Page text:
Space horror is in a class unto itself, and it scares us in myriad different ways. Paramount Plus is likely counting on this, as they have a series based on the story in the works. We would have thought remake movie, but a streaming series would allow the base story depicted here to expand. We’d love Sam Neill to cameo in it, but he’s probably not going to cameo in it.
For anyone who wants more content in the “a group of strangers are stuck in a deadly maze” variety, look no further. That’s exactly what this 1997 movie is. Directed by Vincenzo Natali, it has the honor of having Nicole de Boer (Star Trek: Deep Space Nine) in the cast. Six strangers have to work together to escape a series of connected cubes, and they have to do it before they all starve to death.
Two sequels already exist, but we’re surprised that there aren’t ten or eleven of these things. If you can make two movies called Escape Room then you can get more milk from the cow called Cube. The real horror in 2021 and onward is that no group of six strangers would ever be able to work together to achieve anything; each sequel would end with six dead people.
We envisioned streamers possibly wanting to snatch this property up as a way to mimic the success of Squid Game, but wouldn’t you know it? Japan already has a remake coming. Our wishes are coming true all around us.
A rampaging creature is loose in a museum, and only an anthropologist and one tough cop can stop it. Who doesn’t want that?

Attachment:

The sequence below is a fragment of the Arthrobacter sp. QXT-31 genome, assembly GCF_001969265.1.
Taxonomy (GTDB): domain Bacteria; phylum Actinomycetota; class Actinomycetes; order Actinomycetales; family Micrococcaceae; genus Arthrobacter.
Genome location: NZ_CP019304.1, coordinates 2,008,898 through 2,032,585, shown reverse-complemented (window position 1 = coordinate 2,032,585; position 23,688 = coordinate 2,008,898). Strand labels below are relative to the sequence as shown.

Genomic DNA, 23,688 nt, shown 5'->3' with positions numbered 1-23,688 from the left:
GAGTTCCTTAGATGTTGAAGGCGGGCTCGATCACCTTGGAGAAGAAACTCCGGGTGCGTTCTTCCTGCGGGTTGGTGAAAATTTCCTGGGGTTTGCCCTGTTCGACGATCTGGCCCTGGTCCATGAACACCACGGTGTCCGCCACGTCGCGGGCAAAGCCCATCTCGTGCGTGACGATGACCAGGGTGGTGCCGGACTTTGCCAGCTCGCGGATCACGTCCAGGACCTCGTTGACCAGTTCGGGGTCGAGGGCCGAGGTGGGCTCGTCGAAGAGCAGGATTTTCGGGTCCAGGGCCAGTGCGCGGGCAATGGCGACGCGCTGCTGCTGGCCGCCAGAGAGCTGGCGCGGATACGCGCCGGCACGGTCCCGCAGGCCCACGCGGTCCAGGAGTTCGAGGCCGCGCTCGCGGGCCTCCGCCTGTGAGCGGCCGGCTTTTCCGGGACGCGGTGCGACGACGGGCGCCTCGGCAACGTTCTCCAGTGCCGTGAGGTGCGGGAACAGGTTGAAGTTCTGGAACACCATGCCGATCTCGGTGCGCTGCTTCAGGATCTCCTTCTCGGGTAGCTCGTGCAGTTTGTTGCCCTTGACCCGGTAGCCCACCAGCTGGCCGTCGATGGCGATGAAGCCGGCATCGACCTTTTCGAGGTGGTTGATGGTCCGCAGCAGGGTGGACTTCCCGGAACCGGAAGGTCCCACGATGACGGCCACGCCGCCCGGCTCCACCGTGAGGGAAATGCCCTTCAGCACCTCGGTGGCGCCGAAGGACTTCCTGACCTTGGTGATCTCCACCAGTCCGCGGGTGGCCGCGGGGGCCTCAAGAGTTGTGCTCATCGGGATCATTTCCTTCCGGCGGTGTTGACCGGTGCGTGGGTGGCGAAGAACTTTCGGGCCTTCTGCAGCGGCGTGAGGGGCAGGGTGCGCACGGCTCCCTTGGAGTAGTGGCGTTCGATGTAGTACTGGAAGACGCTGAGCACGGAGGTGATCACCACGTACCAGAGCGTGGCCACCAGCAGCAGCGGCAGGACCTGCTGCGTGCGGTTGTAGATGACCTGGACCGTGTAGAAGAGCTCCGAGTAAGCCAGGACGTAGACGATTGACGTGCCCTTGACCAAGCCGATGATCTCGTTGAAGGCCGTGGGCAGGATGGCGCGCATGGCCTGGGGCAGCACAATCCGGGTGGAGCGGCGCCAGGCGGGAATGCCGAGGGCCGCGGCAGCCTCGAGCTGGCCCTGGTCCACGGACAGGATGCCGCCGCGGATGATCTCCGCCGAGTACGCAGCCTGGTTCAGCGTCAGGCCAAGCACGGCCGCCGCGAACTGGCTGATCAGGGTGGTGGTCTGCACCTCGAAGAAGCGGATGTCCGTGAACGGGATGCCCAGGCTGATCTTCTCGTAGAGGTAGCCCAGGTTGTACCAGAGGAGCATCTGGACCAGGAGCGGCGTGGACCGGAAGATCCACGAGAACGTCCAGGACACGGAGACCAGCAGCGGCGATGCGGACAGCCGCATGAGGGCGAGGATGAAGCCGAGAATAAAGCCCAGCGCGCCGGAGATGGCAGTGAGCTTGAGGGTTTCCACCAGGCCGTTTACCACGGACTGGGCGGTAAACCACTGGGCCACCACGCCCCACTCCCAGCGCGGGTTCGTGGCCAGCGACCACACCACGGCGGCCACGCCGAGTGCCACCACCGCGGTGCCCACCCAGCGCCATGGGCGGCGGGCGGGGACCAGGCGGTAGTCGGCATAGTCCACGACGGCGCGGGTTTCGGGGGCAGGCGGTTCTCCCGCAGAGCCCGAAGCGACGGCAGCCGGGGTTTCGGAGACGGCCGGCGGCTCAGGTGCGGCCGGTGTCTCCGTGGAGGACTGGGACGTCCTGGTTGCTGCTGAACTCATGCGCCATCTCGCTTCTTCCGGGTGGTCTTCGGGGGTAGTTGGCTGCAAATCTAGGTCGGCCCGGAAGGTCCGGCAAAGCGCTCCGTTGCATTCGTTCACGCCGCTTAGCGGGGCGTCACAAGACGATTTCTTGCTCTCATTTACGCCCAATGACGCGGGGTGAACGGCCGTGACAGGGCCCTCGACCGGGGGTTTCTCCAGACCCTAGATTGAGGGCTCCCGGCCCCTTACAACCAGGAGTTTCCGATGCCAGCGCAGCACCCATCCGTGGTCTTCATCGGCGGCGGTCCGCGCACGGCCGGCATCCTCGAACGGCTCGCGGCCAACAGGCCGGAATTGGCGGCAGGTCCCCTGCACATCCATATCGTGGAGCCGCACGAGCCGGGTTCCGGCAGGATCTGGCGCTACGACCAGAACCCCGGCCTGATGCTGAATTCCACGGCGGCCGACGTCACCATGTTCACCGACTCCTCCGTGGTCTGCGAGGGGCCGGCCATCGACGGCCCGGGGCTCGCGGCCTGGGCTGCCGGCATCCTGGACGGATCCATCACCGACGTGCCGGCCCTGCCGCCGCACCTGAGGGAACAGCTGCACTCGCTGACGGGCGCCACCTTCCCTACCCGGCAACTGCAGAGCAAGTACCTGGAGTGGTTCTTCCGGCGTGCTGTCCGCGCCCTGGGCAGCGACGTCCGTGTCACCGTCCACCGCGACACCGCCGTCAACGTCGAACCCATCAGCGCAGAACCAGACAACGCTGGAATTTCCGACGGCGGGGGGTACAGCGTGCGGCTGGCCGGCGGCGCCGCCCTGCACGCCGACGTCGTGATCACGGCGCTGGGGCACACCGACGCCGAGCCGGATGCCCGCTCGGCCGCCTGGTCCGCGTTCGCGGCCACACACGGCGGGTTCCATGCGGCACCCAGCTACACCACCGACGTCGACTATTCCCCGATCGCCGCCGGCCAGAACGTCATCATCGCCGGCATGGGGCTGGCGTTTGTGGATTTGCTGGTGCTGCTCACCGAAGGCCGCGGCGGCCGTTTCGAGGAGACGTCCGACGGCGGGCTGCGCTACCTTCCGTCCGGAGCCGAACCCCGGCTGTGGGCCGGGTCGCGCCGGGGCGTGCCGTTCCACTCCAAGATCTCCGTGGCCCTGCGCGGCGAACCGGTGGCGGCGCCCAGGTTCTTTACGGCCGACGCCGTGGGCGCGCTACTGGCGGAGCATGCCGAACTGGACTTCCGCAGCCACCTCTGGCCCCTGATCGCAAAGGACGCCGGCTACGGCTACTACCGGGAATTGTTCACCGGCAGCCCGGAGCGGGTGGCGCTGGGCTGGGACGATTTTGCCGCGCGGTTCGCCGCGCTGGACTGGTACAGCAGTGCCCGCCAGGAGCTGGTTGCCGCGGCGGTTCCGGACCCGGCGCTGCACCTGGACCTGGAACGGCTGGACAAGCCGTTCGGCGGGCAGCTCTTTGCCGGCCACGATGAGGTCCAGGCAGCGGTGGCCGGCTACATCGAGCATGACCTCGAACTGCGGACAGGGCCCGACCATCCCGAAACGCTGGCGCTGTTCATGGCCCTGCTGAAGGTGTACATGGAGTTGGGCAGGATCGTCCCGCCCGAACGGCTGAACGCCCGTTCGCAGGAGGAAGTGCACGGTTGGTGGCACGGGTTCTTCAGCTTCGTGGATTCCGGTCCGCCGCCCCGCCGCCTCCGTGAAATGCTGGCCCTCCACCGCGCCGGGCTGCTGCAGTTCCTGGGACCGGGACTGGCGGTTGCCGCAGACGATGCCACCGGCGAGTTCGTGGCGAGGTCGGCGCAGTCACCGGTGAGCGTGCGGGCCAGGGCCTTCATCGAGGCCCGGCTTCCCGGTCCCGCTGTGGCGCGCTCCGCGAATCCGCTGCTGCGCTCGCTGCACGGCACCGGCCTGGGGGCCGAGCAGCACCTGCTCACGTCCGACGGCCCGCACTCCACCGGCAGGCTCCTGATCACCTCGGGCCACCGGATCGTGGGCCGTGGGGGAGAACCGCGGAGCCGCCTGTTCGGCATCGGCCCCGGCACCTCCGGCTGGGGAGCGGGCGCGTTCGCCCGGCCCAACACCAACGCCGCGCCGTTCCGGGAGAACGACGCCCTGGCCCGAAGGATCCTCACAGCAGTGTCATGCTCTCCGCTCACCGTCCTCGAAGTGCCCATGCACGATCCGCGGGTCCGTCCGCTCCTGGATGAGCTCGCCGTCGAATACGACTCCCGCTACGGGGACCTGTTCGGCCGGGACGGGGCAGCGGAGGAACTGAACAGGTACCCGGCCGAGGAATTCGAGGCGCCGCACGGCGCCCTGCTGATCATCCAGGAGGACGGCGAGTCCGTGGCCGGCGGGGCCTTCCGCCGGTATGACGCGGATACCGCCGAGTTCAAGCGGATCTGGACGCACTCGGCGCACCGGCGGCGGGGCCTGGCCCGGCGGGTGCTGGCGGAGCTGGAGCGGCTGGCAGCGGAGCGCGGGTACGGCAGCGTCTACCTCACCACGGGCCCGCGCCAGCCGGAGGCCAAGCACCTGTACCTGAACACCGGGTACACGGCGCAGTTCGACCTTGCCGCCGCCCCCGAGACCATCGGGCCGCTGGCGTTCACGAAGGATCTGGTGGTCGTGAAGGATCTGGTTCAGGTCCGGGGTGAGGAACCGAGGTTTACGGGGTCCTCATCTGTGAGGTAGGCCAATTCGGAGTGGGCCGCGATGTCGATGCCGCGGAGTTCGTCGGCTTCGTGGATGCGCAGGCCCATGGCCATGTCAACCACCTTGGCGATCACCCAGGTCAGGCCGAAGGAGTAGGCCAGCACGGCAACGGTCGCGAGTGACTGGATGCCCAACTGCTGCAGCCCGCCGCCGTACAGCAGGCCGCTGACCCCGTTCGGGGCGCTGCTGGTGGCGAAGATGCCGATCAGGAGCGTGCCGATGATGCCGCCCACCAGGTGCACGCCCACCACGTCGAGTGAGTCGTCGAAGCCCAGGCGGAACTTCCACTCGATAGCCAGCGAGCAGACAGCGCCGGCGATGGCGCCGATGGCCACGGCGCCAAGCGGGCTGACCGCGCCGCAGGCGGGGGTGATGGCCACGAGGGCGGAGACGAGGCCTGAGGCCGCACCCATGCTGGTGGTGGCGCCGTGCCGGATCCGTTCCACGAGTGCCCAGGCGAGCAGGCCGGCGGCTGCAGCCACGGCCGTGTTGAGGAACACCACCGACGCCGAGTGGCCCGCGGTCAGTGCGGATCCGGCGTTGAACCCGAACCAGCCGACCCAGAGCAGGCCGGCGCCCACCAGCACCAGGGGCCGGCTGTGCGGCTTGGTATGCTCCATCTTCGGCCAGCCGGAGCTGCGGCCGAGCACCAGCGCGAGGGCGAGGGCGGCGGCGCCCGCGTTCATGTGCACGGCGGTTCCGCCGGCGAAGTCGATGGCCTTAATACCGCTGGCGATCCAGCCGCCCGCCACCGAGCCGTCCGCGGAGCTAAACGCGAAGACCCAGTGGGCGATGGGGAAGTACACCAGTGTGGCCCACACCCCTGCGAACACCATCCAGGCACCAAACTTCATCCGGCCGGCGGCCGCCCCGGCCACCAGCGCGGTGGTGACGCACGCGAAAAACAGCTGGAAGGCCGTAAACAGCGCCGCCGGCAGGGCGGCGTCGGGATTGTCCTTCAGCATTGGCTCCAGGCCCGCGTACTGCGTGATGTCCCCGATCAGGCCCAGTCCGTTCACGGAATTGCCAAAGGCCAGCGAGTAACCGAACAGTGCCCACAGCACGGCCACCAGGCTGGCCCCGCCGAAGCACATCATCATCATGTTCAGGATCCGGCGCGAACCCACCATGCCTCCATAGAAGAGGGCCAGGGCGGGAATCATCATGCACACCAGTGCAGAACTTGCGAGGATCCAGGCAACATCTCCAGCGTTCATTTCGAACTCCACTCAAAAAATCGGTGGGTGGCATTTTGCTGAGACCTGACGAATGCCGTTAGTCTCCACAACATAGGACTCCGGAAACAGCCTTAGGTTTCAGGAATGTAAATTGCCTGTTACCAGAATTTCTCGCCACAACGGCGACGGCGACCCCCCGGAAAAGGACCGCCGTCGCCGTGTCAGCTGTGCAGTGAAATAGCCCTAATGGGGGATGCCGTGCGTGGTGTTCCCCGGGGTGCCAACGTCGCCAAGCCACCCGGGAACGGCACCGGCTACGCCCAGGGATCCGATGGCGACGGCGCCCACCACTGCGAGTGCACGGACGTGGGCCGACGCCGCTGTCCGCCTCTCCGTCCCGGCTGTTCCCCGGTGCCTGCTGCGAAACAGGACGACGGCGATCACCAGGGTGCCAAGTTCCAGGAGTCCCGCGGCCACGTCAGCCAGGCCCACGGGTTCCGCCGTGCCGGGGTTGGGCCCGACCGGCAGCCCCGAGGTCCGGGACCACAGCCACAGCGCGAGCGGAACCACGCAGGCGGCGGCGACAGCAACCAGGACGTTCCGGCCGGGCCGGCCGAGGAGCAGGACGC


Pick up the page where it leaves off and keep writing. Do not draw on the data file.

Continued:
The original 1997 film (based on the book Relic by Douglas Preston and Lincoln Child) is as silly as the above paragraph, but this story definitely has remake potential. It would be Night at the Museum meets Jurassic Park, with a South American deity monster set loose on a rampage in a museum.
With some modern effects, it would work. Do they make it deadly serious, or take more a tongue-in-cheek attitude with it? We’re unsure, but if they can manage to lock into whatever magic made the 1999 Mummy remake work, then that’s the way to go. If they want to cast Brendan Fraser and Rachel Weisz, we’ll hit the green light right now. Bring back original cast member Linda Hunt, and we’ll give it two green lights.
The teachers are aliens! The only way for this movie to be more 90’s would be if Mr. Belding appeared in it. You had Elijah Wood, Josh Hartnett, Clea Duvall, and Jordana Brewster as students. As the teachers (who were actually aliens), you had Famke Janssen, Christopher McDonald, and Robert Patrick. Salma Hayek was the school nurse, and Bebe Neuwirth was the principal.
Come on, this one is begging to return. It’s banging on the door. The original 1998 romp from Robert Rodriquez isn’t exactly Parasite, but it’s a lot of fun. Most of that is because of the cast, which would be hard to beat.
A reboot/remake/continuation movie could happen; take the surviving students and make them the alien teachers, cast hot newcomers as a new group of students. A series could also work though, because if Gossip Girl can have two shows within the span of just a few years, then they can make this concept work long-term. A little Chilling Adventures of Sabrina magic tossed in with some modern social media tik-tokery could make a new alien faculty fun to watch each week.
John Carpenter's Vampires
The title gives this one away: it’s about vampires. They will gain the ability to walk in daylight unless a vamp hunter stops them from retrieving a magical Catholic McGuffin. There’s an Edward Cullen joke here somewhere but we’re not gonna make it.